Sunday morning - the first day of your ski holiday. After an epic battle to get equipment, lift passes and children sorted out in time, you finally get to your ski school meeting point. You obediently join your group, with about 11 others, receive a short greeting from your instructor and head off to the cable car. You spend the next 2 hours in a long snake behind said instructor, getting cursory comments every now and then which you hope will improve your technique and make you ski like a god. Despite doing this day after day, you don't feel any better about your skiing at the end of it than when you started. Sound familiar?
Sadly a lot of us experience the above scenario - we'd like to improve but the time and money invested in lessons doesn't bring about results. So we end up thinking that maybe we're not fit/adventurous/sporty enough, maybe skiing or snowboarding is something that we'll never be good at. We resign ourselves to getting down the mountain in our own fashion - and it doesn't really matter if we're not great at it, we only do it for one or two weeks a year after all.
Ski and snowboard lessons should be something that you want to keep going back to. They should help you learn how to handle difficult situations - steeper slopes, ice, heavy bumpy snow, off piste, white-out conditions, jumps. Nobody can get better at doing these without practice and guidance.
Hugh Monney is the Director of BASS, the British Alpine Ski School, which has schools in several resorts in France and in St Moritz in Switzerland. Hugh has spent many years developing the teaching techniques used by the BASS schools. The BASS approach is holistic - taking into account the psychological as well as the physical aspects of learning to ski and snowboard.
"Our teachers are skilful, experienced and sympathetic. We like to help people solve their problems and discover how to have fun, and we know how to make it happen."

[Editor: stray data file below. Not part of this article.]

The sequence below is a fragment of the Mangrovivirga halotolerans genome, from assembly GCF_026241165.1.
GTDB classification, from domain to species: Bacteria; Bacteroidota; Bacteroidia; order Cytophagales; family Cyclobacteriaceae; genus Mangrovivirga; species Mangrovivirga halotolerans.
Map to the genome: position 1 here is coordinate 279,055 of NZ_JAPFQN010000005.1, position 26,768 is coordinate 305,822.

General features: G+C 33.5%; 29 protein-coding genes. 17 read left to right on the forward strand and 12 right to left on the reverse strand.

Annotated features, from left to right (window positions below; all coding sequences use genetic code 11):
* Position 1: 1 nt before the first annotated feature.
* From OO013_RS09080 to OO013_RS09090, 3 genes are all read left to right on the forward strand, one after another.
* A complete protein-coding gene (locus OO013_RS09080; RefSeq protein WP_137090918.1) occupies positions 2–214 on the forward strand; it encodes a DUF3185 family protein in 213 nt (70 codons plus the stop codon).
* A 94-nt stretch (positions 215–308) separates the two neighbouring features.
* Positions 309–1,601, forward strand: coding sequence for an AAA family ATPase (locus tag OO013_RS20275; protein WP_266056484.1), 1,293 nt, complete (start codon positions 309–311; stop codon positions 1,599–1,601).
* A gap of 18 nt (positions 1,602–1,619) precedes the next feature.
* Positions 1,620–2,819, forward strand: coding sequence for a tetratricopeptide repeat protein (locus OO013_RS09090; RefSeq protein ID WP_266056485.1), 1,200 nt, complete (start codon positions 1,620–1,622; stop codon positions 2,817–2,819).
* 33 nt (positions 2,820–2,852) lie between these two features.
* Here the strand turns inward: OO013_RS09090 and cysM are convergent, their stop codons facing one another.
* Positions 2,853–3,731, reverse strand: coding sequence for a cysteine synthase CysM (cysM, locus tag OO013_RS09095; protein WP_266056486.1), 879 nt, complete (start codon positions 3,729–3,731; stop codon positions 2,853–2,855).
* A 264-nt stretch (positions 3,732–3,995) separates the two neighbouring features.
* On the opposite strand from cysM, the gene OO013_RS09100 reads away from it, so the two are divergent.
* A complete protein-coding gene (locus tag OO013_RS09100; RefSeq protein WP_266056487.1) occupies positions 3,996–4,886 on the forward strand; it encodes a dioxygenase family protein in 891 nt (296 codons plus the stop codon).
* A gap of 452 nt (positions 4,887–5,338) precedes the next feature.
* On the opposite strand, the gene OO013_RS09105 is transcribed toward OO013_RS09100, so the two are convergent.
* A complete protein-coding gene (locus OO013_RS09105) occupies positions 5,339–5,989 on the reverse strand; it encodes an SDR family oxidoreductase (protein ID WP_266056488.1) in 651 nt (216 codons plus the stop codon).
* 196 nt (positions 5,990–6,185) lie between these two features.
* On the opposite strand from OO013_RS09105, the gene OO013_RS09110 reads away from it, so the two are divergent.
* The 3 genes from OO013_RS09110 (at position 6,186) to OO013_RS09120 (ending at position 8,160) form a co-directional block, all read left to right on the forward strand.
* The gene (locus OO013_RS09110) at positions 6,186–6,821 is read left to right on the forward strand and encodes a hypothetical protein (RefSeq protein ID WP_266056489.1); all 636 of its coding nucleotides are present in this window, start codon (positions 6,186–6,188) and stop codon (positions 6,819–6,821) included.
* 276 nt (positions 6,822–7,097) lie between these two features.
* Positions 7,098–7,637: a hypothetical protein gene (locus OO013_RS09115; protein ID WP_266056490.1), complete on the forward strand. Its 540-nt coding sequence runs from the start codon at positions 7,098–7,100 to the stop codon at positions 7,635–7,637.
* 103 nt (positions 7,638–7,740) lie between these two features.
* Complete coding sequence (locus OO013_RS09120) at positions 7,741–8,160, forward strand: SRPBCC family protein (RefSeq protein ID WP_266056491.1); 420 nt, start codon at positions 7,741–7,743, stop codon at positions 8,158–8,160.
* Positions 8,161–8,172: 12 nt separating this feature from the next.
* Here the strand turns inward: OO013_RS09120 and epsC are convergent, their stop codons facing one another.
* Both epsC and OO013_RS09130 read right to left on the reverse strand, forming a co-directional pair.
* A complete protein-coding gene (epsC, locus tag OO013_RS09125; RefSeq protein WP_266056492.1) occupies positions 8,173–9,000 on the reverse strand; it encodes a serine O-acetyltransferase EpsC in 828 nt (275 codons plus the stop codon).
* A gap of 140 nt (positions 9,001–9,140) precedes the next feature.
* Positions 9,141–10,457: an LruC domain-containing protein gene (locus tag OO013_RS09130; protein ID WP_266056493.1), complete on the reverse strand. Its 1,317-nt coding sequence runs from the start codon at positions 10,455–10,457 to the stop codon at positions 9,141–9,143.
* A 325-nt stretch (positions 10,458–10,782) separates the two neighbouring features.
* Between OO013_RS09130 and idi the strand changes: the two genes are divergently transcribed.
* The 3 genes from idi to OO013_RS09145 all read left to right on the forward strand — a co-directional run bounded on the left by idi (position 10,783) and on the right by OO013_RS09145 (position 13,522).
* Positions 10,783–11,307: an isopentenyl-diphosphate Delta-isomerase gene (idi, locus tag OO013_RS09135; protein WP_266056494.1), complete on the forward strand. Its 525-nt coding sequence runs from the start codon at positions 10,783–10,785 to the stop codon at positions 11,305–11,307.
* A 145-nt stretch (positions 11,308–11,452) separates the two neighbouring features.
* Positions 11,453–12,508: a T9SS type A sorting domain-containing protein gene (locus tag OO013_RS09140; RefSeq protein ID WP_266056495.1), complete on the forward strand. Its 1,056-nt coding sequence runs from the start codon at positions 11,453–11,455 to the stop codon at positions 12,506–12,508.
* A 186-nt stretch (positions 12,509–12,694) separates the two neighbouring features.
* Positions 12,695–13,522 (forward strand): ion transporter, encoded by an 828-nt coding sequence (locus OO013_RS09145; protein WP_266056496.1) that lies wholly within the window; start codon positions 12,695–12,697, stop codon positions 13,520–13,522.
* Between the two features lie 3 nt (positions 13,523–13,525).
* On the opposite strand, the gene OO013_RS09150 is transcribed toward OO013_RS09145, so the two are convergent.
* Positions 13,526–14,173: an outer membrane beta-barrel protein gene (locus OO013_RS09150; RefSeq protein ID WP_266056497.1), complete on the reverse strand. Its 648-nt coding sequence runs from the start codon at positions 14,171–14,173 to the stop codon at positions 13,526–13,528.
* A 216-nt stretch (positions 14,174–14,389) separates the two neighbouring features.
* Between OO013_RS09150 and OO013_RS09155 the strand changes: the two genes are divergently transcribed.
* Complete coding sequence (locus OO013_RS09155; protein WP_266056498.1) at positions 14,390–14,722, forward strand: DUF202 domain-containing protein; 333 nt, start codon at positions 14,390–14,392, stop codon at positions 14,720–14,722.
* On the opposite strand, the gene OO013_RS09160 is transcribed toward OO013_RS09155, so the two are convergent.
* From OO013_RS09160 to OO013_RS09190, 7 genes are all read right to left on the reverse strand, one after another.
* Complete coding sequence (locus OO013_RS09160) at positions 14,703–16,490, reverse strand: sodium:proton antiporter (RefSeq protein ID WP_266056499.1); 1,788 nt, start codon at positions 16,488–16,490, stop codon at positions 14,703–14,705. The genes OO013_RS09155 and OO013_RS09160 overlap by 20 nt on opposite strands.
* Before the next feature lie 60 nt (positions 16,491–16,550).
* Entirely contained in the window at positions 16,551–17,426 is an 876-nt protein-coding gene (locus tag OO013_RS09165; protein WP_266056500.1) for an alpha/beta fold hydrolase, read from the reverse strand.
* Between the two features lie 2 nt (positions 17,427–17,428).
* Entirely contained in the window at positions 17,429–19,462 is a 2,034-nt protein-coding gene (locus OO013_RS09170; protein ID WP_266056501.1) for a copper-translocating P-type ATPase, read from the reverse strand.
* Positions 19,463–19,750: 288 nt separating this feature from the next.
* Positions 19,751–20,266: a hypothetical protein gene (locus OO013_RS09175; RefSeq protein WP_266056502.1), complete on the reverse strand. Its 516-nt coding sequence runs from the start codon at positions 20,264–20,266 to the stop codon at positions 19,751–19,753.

Group sizes are kept small, with a maximum of 6 people, and BASS insists that humour is a key ingredient for success - "a caring, humourous approach makes the lesson a pleasure for everyone involved. The effectiveness of the sessions are dramatically increased by this important aspect of communication" says Hugh.
BASS also promises that teaching is only in English and that a shared mother tongue "is a must if teachers are to help people make the best progress and understand the subtleties of these great sports."
Getting good instruction can improve your ski holiday by leaps and bounds, and a good instructor should be able to tailor his teaching to suit your way of learning. Coming out of a lesson feeling that you aren't really that good says more about the instructor than your ability - even if you're never going to be Herman Maier, an instructor should be able to get you to work on something that will improve the overall effect.
So don't give up on lessons but do shop around and make sure that you get the right kind of instruction for you. Points to bear in mind are:
- Group sizes - make sure you know what the maximum group size should be, and is this guaranteed by the ski school, or do they make exceptions in busy periods?
- Ability levels - how are levels assessed by the ski school, and what happens if you're in a group which is going too fast or too slow for comfort?
- Group lessons may not be the best solution for you - no matter how good the teacher a group lesson will usually have to be at the pace of the slowest. If you worry about being bored or holding people up, or if you don't feel comfortable learning in a group scenario, then private lessons may be the better option.
Learning new techniques is fun. Learning how to stay in control brings with it a tremendous sense of achievement and knowing that you can tackle any slope, in all sorts of conditions, does wonders for your self-confidence. Skiing and snowboarding aren't mysterious dark arts whose secrets are only imparted to a select few - so next time you're the 12th person in line behind the instructor, it may be time to change the instructor.